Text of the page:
public health

Wake County Commissioners declare racism a public health crisis

Six weeks after the death of George Floyd in Minneapolis, Wake County Commissioners are poised to pass a resolution that acknowledges the harm racism and discrimination poses to individuals and our community.

Commissioners will vote on a resolution at Monday’s meeting that details how racism perpetuates poverty through intentional and unintentional policies, creating barriers to upward mobility.

Here are two excerpts:

WHEREAS, structural racism has resulted in race as a social determinant of health,
with persistent racial disparities in housing and food security, criminal justice, education,
healthcare, employment, worker protections, climate, and technology; and that data
shows race, income, and ZIP Code have a bigger impacts on health than behavior,
medical care, or genetic code; and

WHEREAS, social determinants of health have a disproportionate impact on communities of color, including food deserts, lack of safe places to recreate, lack of mental health services and lack of equitable educational and career opportunities;

WHEREAS, the COVID-19 pandemic has further exposed systemic issues in our
society related to health access, housing and food insecurity. As of June 30th
, our Latinx/Hispanic population makes up about 10% of our population but 45% of our
confirmed cases. Our Black population comprises 20% of our population but 24% of our
confirmed cases. Accordingly, Black and Latinx/Hispanic persons account for
approximately 30% of Wake County’s population but yet 69 % of our confirmed cases;
and

WHEREAS, Wake County strives to serve vulnerable populations in an equitable
manner–as demonstrated by our investments in public education, housing affordability, social and economic vitality programs, and our recent initiatives on maternal and infant mortality, the WakeWorks program, and Live Well Wake–we are committed to the ending systemic racism and discrimination in our communities; and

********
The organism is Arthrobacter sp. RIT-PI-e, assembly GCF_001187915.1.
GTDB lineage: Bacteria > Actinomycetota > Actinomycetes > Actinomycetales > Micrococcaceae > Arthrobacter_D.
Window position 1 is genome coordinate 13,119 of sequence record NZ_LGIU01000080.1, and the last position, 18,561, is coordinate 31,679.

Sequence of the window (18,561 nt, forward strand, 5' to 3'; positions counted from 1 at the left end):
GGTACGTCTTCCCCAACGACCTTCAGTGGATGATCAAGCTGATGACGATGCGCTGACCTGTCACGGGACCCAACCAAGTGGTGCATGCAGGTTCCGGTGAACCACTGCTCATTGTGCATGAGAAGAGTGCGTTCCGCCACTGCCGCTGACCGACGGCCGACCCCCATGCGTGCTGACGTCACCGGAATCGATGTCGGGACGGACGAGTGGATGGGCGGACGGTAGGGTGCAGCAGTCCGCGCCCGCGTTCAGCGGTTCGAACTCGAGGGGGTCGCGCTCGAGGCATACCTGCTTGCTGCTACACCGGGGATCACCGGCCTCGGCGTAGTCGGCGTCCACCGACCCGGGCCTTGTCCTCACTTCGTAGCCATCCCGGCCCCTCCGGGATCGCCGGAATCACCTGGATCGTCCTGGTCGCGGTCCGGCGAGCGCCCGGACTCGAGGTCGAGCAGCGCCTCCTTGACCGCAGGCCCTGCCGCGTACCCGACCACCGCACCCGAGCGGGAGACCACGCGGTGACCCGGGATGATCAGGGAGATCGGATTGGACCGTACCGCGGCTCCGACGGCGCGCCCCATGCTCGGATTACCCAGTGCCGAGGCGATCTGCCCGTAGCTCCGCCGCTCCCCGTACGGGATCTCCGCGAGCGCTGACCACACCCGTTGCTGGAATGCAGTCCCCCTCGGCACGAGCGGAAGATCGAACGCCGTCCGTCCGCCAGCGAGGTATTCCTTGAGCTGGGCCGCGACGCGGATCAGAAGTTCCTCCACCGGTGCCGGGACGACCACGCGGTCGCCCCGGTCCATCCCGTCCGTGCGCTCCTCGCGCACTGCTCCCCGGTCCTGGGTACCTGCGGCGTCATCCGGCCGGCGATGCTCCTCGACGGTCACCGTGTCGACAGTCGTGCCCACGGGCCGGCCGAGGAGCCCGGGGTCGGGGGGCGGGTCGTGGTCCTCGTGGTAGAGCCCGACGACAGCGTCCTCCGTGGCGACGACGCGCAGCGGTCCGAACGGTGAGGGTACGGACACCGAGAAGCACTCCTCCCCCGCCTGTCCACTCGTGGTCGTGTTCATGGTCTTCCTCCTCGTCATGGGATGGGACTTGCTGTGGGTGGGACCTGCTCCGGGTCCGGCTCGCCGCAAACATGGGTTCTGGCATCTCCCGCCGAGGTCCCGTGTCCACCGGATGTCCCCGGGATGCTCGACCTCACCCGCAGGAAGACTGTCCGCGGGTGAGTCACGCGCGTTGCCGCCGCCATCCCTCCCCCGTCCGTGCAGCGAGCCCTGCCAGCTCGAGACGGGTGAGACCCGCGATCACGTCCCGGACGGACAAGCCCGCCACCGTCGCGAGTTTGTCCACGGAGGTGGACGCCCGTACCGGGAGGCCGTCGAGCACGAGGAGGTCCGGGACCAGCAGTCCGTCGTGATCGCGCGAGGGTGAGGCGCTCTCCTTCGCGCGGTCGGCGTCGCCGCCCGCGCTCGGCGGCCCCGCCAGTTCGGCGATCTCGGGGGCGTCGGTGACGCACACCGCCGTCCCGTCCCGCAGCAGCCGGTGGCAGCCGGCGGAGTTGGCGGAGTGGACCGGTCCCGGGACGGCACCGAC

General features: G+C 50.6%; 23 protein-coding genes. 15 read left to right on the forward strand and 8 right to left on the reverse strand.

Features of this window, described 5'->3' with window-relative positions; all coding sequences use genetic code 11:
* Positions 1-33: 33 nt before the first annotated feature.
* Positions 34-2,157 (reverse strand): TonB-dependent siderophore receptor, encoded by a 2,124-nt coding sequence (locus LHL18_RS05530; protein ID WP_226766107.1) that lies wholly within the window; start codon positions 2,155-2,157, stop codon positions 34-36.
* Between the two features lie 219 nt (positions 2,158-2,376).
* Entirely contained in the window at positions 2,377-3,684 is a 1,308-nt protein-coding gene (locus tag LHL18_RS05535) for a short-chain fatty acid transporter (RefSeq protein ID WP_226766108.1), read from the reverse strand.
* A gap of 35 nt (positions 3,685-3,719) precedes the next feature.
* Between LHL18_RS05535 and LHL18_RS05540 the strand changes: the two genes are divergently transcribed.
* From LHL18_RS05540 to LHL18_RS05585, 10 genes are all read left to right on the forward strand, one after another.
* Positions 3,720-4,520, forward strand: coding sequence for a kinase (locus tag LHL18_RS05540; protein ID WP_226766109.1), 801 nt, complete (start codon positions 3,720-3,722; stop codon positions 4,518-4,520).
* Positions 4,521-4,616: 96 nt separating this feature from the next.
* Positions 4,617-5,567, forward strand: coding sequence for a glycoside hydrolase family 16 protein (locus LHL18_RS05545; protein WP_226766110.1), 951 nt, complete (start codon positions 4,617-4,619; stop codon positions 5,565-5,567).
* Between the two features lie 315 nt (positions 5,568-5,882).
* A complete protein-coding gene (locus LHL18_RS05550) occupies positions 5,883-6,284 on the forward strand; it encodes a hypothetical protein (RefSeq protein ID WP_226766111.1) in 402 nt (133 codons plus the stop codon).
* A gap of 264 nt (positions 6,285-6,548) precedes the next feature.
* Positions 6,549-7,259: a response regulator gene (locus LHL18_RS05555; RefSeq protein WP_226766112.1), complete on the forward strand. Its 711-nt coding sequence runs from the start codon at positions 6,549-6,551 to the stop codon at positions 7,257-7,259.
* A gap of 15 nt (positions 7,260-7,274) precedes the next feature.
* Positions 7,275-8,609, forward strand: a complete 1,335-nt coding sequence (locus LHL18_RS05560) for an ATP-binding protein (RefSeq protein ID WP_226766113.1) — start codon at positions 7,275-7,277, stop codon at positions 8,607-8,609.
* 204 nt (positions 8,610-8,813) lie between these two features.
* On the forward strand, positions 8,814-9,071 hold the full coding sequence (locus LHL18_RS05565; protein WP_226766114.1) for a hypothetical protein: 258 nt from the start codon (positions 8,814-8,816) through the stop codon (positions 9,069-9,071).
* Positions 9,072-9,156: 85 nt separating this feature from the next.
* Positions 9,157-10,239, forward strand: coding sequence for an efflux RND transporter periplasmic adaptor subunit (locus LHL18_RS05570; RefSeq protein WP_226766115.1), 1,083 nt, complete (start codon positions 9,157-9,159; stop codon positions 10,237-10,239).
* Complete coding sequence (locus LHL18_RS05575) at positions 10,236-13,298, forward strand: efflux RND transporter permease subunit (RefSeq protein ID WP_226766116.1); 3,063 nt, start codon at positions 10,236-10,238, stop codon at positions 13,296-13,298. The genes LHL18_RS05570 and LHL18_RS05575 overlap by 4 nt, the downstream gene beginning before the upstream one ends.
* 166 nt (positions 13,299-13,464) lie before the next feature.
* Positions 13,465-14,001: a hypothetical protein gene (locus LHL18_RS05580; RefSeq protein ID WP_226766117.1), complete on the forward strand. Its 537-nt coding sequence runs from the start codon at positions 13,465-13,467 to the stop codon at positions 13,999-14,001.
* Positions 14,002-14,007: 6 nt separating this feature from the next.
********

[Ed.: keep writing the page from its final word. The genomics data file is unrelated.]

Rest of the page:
WHEREAS, Wake County is a model employer, providing benefits such as parental
leave, paid family illness leave, a living wage policy, in addition to strong health
insurance and retirement benefits, which help lower-income and underserved populations. In the pursuit of social justice, Wake County has also enacted policies
such as “Ban the Box” and a strong anti-discrimination and equal employment
opportunity policy; and

WHEREAS, although there is no epidemiologic definition of “public health crisis,” the
health impacts of racism clearly exemplify the definition proposed by experts from the Boston University School of Public Health, which is that “The problem must affect large numbers of people, it must threaten health over the long-term, and it must require the adoption of large scale solutions”; and

NOW, THEREFORE, THE WAKE COUNTY BOARD OF COMMISSIONERS RESOLVES that racism is a pubic health crisis and must be treated with the same urgency and funding as any other public health crisis. The Wake County Board of Commissioners is committed to dismantling racism and discrimination by promoting racial equity through board goals and policies developed through a lens of diversity, inclusion, and equity and encourages other local, state, and federal entities to do the
same.

Read the full resolution on racism here.

Board members are also expected to approve a second resolution at the meeting that would adopt Juneteenth (June 19th) as an official holiday. If approved, the holiday will become a paid day off for all county employees.

Juneteenth commemorates the ending of slavery in the United States.

2 Comments


  1. Harriet Denning

    July 6, 2020 at 10:08 am

    It is written. I hope that finally real steps will be taken so that we are a county, even a state, that is anti racism. Please don’t stop this movement with just words. We’ve been down that road too many times. Thank you for this effort

    (What is a food desert?)

  2. Clayton Henkel

    July 6, 2020 at 10:14 am

    Harriet Denning – To answer your question, a food desert is an area where it is often difficult for residents to buy affordable fresh fruits and vegetables. You can learn more here: https://www.northcarolinahealthnews.org/interactive-food-deserts-and-farmers-markets/

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